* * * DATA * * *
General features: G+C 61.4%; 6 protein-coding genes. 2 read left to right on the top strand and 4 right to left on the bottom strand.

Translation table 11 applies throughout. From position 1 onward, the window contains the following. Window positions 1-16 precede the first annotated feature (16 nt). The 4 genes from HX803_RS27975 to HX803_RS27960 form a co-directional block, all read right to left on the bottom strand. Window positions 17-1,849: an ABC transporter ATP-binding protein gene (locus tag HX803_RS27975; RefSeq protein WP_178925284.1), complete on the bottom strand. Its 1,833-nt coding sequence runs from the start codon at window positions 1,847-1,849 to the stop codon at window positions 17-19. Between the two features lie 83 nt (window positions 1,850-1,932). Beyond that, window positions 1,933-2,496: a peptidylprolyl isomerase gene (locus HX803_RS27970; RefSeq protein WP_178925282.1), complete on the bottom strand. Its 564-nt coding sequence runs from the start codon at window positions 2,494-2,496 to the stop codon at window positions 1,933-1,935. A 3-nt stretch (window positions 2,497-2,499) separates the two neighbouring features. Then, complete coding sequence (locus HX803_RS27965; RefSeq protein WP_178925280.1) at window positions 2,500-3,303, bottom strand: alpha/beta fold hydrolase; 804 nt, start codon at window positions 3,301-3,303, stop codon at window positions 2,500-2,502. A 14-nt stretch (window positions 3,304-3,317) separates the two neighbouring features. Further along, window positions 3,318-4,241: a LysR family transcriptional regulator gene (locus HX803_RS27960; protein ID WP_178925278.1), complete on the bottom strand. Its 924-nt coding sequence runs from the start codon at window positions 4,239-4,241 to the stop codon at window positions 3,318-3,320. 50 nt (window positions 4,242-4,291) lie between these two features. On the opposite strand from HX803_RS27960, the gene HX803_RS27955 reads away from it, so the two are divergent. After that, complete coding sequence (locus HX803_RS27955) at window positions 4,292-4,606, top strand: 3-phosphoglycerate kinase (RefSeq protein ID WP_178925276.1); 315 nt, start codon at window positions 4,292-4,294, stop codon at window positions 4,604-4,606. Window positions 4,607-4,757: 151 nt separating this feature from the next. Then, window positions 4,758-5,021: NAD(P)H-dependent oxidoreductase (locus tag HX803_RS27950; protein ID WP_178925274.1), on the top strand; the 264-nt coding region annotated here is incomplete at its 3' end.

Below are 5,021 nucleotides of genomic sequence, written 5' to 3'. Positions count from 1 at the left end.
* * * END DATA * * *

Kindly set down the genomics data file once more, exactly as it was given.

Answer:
General features: G+C 61.4%; 6 protein-coding genes. 2 read left to right on the top strand and 4 right to left on the bottom strand.

Translation table 11 applies throughout. From position 1 onward, the window contains the following. Window positions 1-16 precede the first annotated feature (16 nt). The 4 genes from HX803_RS27975 to HX803_RS27960 form a co-directional block, all read right to left on the bottom strand. Window positions 17-1,849: an ABC transporter ATP-binding protein gene (locus tag HX803_RS27975; RefSeq protein WP_178925284.1), complete on the bottom strand. Its 1,833-nt coding sequence runs from the start codon at window positions 1,847-1,849 to the stop codon at window positions 17-19. Between the two features lie 83 nt (window positions 1,850-1,932). Beyond that, window positions 1,933-2,496: a peptidylprolyl isomerase gene (locus HX803_RS27970; RefSeq protein WP_178925282.1), complete on the bottom strand. Its 564-nt coding sequence runs from the start codon at window positions 2,494-2,496 to the stop codon at window positions 1,933-1,935. A 3-nt stretch (window positions 2,497-2,499) separates the two neighbouring features. Then, complete coding sequence (locus HX803_RS27965; RefSeq protein WP_178925280.1) at window positions 2,500-3,303, bottom strand: alpha/beta fold hydrolase; 804 nt, start codon at window positions 3,301-3,303, stop codon at window positions 2,500-2,502. A 14-nt stretch (window positions 3,304-3,317) separates the two neighbouring features. Further along, window positions 3,318-4,241: a LysR family transcriptional regulator gene (locus HX803_RS27960; protein ID WP_178925278.1), complete on the bottom strand. Its 924-nt coding sequence runs from the start codon at window positions 4,239-4,241 to the stop codon at window positions 3,318-3,320. 50 nt (window positions 4,242-4,291) lie between these two features. On the opposite strand from HX803_RS27960, the gene HX803_RS27955 reads away from it, so the two are divergent. After that, complete coding sequence (locus HX803_RS27955) at window positions 4,292-4,606, top strand: 3-phosphoglycerate kinase (RefSeq protein ID WP_178925276.1); 315 nt, start codon at window positions 4,292-4,294, stop codon at window positions 4,604-4,606. Window positions 4,607-4,757: 151 nt separating this feature from the next. Then, window positions 4,758-5,021: NAD(P)H-dependent oxidoreductase (locus tag HX803_RS27950; protein ID WP_178925274.1), on the top strand; the 264-nt coding region annotated here is incomplete at its 3' end.

Below are 5,021 nucleotides of genomic sequence, written 5' to 3'. Positions count from 1 at the left end.